For a two-year period in high school I was a born-again Christian – the full-fledged, convulsing on the ground sort. Maryanne, the daughter of a tele-evangelist, brought me along to her Pentecostal Young People’s group, and I was instantly hooked. Everyone seemed rich and beautiful and radiant. It was the perfect escape from my angry home. At our weekly meetings, the leaders told me I would dine with the Lord in heaven after I died, but that I would watch my family and friends burn in hell unless I could lead them to Jesus. I began a desperate crusade to save their souls.
I organized a bible group for my friends, and tried frantically to convert my atheist parents. My father shook his head in disbelief and took the Lord’s name in vain, while the ice cubes in his Scotch clinked mockingly. My mother assured me that good, kind people don’t go to hell. If there were a god, he wouldn’t be that cruel.
At school, I stood outside classrooms with my bible, waiting for the bell to ring. When the doors opened and spewed out my victims, I’d ambush the most likely candidate. I instinctively knew whom not to approach: anyone with any semblance of self-esteem. It was the gawky, self-conscious ones I was looking for, the ones who might appreciate filling their vacuous social life with a host of new friends: the Father, the Son and the Holy Ghost. But inevitably, my opening line: “Have you accepted Jesus Christ as your Saviour?” met with stunned looks, profanity, or laughter.
I couldn’t bring one sheep to the Lord. I felt like a complete failure, so I threw myself harder at God’s feet. I got baptized in the Holy Spirit; I knelt and babbled in tongues with tears of joy streaming down my face, until someone carried me back to my seat because I couldn’t straighten my legs. I belted out songs of praise, sobbing and waving my arms in the air. I lay my hands on a boy with a dislocated shoulder at a healing session, and yelled, “Praise the Lord!” when he took off his sling and held it above his head.
Eventually, my best friend Laura succumbed to my relentless recruiting and agreed to come to church. She was a sullen, withdrawn girl, cripplingly shy, who lived on an isolated farm a few miles from my rural suburb. I thought if anyone needed God, it was her.
Laura attended a few meetings, but it dampened my style having her around. I couldn’t get into praising the Lord in my typical fashion, because I suddenly saw myself through her eyes, and it looked weird. I started to resent her, until one day, sitting on the floor in the hall by our lockers she made me swear to God not to tell, then blurted out a secret.
Laura’s father had raped her. Repeatedly, since she was in grade two. Not just Laura, but her sister Cindy. He had stopped a couple years earlier, but now her youngest sister was going into grade one, and Laura knew her father was watching her. We sat side-by-side, and cried behind our hair. We were fourteen years old.
Laura’s secret festered in me. I finally convinced her to confide in Lilly, a gentle woman with the church whose smile seemed to radiant God’s love. I’d spent many sessions in front of the mirror trying to get my Christian smile to look just like hers.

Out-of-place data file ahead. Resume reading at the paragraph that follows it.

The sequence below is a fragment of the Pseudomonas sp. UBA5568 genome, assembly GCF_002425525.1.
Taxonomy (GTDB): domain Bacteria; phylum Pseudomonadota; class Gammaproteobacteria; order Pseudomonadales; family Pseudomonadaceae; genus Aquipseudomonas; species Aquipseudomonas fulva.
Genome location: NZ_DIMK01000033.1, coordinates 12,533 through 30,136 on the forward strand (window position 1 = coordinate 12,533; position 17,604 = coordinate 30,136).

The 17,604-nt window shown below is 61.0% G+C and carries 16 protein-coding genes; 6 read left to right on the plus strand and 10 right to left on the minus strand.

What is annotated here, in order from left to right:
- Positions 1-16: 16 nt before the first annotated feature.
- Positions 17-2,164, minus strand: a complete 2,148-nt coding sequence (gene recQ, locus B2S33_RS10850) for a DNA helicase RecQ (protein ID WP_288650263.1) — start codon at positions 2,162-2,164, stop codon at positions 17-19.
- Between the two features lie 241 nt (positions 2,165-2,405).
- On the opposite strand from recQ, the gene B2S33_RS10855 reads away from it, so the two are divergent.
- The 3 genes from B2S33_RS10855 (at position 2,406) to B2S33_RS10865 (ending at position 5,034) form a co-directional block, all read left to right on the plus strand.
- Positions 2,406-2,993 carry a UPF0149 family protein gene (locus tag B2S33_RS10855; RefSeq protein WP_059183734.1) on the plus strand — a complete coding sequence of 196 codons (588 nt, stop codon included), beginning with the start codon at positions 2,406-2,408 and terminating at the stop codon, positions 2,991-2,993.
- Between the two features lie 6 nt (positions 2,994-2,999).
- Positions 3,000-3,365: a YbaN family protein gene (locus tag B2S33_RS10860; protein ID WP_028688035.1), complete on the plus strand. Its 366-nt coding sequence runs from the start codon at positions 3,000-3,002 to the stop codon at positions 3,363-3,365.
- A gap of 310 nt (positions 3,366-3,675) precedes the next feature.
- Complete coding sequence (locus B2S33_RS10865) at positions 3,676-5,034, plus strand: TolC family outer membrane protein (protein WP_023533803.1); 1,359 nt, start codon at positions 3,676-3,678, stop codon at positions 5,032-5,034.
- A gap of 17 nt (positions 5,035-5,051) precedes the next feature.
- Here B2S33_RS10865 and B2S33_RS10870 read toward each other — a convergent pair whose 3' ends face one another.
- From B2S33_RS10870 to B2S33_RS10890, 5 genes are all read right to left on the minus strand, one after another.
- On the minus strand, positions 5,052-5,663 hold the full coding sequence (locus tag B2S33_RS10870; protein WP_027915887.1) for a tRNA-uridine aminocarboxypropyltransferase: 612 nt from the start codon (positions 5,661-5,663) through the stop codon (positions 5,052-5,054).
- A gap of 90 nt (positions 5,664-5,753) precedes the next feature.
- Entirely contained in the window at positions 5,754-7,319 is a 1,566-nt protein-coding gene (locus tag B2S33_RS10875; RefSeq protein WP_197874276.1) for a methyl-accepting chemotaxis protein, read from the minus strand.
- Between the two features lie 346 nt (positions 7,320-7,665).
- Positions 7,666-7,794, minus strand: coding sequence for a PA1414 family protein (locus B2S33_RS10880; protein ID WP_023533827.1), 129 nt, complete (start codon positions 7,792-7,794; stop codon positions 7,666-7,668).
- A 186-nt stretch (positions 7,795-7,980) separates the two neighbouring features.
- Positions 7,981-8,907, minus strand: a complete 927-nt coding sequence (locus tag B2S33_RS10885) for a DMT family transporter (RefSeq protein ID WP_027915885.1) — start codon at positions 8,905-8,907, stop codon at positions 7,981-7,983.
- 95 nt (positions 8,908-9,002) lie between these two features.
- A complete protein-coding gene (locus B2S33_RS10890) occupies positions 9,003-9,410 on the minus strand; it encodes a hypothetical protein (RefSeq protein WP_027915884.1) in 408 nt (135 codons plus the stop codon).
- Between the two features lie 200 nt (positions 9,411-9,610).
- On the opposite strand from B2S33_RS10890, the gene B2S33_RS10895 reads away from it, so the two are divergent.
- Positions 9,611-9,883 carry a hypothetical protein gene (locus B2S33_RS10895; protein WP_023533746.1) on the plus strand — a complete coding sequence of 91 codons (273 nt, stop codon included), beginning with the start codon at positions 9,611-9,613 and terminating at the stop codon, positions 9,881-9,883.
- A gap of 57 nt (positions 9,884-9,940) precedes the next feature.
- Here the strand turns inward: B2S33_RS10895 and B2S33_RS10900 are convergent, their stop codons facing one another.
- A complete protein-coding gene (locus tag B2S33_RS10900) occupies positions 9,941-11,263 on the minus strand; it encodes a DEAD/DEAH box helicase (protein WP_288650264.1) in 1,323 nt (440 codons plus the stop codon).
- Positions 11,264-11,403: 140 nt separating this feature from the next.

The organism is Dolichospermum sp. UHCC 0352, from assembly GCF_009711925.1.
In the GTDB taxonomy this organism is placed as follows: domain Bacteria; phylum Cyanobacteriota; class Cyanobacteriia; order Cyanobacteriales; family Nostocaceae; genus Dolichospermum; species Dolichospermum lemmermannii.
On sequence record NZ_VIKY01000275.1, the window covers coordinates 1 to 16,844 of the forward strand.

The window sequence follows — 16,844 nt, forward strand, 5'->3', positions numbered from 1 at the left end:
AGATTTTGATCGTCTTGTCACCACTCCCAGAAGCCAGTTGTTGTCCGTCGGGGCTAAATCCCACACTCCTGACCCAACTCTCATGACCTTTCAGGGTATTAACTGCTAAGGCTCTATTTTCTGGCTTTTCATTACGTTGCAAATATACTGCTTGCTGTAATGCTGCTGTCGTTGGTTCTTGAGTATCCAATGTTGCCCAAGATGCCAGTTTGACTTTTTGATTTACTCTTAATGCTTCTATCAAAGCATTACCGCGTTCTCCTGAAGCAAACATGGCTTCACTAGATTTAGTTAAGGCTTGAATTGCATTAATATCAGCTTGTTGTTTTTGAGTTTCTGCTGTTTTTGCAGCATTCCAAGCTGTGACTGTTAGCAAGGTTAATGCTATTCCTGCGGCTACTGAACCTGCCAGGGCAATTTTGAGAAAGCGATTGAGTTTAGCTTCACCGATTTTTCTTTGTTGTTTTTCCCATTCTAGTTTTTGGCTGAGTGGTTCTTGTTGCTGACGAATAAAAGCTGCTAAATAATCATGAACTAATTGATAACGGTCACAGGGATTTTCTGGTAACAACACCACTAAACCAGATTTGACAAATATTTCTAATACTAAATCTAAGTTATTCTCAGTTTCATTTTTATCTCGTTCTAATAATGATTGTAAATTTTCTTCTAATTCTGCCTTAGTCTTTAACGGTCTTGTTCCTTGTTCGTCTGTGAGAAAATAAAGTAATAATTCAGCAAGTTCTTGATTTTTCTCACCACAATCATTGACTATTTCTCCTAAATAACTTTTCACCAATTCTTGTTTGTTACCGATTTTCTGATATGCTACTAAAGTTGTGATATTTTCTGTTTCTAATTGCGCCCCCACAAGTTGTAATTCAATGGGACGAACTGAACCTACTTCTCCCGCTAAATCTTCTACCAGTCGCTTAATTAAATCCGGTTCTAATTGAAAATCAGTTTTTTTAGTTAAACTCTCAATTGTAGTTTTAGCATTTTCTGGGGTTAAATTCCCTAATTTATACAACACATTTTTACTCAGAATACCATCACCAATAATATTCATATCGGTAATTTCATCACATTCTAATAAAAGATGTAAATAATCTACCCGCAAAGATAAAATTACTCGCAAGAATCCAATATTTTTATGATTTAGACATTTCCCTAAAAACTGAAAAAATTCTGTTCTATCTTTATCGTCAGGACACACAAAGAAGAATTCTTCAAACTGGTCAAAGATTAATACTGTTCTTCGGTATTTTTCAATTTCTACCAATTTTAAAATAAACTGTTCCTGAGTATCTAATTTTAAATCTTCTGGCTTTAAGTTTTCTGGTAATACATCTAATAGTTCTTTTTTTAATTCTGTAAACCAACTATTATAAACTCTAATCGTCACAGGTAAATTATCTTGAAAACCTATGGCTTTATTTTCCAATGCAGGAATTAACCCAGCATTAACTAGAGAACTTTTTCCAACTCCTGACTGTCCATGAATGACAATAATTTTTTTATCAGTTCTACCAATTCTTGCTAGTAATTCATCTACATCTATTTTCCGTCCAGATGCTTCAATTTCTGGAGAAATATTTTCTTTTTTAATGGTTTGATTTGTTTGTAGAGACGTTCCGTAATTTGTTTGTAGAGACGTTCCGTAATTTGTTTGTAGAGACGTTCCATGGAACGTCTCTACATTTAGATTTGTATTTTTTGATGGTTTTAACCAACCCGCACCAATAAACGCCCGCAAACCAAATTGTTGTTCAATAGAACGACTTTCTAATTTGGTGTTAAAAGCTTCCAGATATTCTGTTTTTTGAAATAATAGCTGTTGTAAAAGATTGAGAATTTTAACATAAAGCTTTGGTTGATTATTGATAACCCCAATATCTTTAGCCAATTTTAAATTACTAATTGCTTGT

Lilly’s smile wasn’t able to withstand the shock of what two teenaged girls told her that day. Maybe she’d expected to give us advice about a boy, or about how to gather souls for Jesus. She told us simply, and with little hesitation, there was nothing we could do but pray. It was in the hands of the Lord.
So I prayed. I tried to get Laura to pray with me, but she’d lost all interest in having her soul saved; her needs were more immediate. When God failed to swoop down from the sky and gather my friend in His arms, and the secret became unbearable, I confided in my mother. She immediately went to Social Services, got the three sisters out of their home, and Laura moved into my bedroom for the next two years. I found out years later that Mom put the money she received for foster parenting, into a bank account for Laura.
Lilly avoided me at church, and I started to wonder why she was going to heaven and my mother to hell, when it was my mother who had acted like a Christian. Over the next few months, I saw hypocrisy everywhere. My friends praised the Lord at meetings, then puked into toilet bowls at parties, while I faithfully avoided alcohol, cigarettes and heathen boys. At Young People’s camps, the girls with boobs and rich families hung out with the athletic, guitar-strumming guys, while I, with my flat, awkward body, was pushed to the outer fringes and simply tolerated. I saw little Christian inclusion and acceptance.
The next summer, Laura started to date Chris, and I started to date Doug, a cute, freckled son of a farmer. It seemed as soon as I had a boyfriend, I no longer needed God. I started to smoke DuMaurier Lights, drink Baby Duck and puke alongside my friends. I think my parents were overjoyed to see me become a “normal” teen.
These days I call myself an atheist, but the Pentecostal’s vivid rendition of hell managed to leave a lasting impression. I find it difficult to take His name in vain without apologizing quietly, and if my kids are out late and don’t phone home, I catch myself saying, “Please God, keep them safe.”
Habit, brainwashing, whatever it is, there’s no harm in covering my butt. Just in case.
Published in The National Post, March 10, 2007